Big-O notation is used to mathematically describe the runtime and memory usage required for an algorithm to process data.

Since big-O is a mathematical expression, it’s helpful to brush up on your math skills when studying big-O. I recommend Kahn Academy for this.

O(1) - Will always run in the same amount of time regardless of the amount of data it’s processing.

O(N) - The runtime will grow linearly with the size of the data.

O(N^2) - Exponential growth.

As you can see N is the data, or the number of items the algorithm processes. An algorithm with a runtime of O(N^2) is processing each element exponentially. This is often the case for nested for loops like the example below:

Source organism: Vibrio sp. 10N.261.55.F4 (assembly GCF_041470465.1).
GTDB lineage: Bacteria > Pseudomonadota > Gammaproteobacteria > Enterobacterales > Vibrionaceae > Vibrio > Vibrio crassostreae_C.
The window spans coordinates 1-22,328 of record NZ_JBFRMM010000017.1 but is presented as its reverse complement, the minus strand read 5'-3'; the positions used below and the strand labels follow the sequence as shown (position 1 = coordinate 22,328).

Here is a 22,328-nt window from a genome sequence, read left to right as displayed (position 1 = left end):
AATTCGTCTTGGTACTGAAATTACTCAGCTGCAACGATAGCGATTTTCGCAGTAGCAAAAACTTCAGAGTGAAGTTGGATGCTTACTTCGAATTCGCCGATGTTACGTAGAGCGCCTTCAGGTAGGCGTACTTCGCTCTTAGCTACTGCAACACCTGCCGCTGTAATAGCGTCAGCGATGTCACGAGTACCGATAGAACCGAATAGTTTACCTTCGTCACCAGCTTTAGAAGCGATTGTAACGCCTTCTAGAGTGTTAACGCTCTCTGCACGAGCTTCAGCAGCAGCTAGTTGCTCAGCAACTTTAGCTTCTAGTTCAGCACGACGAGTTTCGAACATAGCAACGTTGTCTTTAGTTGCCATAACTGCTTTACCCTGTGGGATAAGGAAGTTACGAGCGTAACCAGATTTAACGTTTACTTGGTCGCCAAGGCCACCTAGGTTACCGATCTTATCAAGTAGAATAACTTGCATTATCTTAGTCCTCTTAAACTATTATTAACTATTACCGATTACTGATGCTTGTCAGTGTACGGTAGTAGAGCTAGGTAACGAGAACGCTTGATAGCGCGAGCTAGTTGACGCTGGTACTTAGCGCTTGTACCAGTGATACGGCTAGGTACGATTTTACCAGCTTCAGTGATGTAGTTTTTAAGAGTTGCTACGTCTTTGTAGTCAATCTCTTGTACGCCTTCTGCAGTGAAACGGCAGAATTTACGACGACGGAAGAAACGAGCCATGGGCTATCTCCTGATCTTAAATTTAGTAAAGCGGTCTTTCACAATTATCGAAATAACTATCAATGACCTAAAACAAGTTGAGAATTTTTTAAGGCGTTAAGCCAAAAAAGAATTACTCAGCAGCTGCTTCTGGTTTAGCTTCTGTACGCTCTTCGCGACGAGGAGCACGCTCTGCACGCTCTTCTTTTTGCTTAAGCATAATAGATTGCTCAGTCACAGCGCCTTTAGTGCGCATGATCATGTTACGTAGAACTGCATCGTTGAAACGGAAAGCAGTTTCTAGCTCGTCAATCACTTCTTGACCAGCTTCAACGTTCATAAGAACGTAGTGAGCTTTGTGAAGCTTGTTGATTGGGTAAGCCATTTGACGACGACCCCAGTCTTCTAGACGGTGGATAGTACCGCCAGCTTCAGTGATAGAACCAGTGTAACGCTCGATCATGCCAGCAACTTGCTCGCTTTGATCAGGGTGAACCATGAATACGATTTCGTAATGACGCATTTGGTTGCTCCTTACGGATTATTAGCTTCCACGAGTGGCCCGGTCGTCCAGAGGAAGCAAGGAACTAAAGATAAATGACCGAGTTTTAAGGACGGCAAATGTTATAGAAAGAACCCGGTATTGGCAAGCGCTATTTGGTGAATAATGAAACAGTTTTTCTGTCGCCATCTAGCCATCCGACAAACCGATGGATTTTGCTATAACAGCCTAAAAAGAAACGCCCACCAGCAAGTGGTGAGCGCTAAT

```
for level1 in numbers:
result = 0
for level2 in numbers:
result += level1 * level2
print(result)
```

General principles for calculating Big-O are:

- Different steps get added
- Drop constants
- Different inputs are assigned to different variables
- Drop non-dominant terms

## Logarithms

A logarithm is the inverse of an exponent. Binary searches have logarithmic run times because adding more elements has little effect on the runtime of the algorithm. A binary search is represented as O(log N).

## References and Learning

- https://rob-bell.net/2009/06/a-beginners-guide-to-big-o-notation
- Cracking the Coding Interview by Gayle Laakmann McDowell